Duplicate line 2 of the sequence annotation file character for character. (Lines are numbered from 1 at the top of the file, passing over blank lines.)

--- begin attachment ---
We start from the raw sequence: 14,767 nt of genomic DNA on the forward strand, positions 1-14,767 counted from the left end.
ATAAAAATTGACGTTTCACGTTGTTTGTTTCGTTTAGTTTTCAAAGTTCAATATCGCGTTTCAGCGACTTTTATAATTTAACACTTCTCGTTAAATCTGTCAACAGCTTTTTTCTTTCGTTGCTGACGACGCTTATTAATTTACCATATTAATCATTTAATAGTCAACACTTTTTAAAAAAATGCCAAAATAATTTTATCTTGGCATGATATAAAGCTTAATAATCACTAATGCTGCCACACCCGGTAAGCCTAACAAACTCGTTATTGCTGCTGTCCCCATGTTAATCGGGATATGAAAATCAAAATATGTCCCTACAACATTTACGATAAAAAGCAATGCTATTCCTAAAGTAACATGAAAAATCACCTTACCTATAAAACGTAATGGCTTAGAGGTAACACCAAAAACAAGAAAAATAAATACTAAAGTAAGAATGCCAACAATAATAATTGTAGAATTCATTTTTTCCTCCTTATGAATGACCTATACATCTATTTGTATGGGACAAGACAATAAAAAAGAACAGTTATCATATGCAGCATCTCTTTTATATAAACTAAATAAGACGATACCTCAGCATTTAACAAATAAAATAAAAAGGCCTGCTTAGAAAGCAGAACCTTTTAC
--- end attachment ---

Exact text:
ATAAAAATTGACGTTTCACGTTGTTTGTTTCGTTTAGTTTTCAAAGTTCAATATCGCGTTTCAGCGACTTTTATAATTTAACACTTCTCGTTAAATCTGTCAACAGCTTTTTTCTTTCGTTGCTGACGACGCTTATTAATTTACCATATTAATCATTTAATAGTCAACACTTTTTAAAAAAATGCCAAAATAATTTTATCTTGGCATGATATAAAGCTTAATAATCACTAATGCTGCCACACCCGGTAAGCCTAACAAACTCGTTATTGCTGCTGTCCCCATGTTAATCGGGATATGAAAATCAAAATATGTCCCTACAACATTTACGATAAAAAGCAATGCTATTCCTAAAGTAACATGAAAAATCACCTTACCTATAAAACGTAATGGCTTAGAGGTAACACCAAAAACAAGAAAAATAAATACTAAAGTAAGAATGCCAACAATAATAATTGTAGAATTCATTTTTTCCTCCTTATGAATGACCTATACATCTATTTGTATGGGACAAGACAATAAAAAAGAACAGTTATCATATGCAGCATCTCTTTTATATAAACTAAATAAGACGATACCTCAGCATTTAACAAATAAAATAAAAAGGCCTGCTTAGAAAGCAGAACCTTTTAC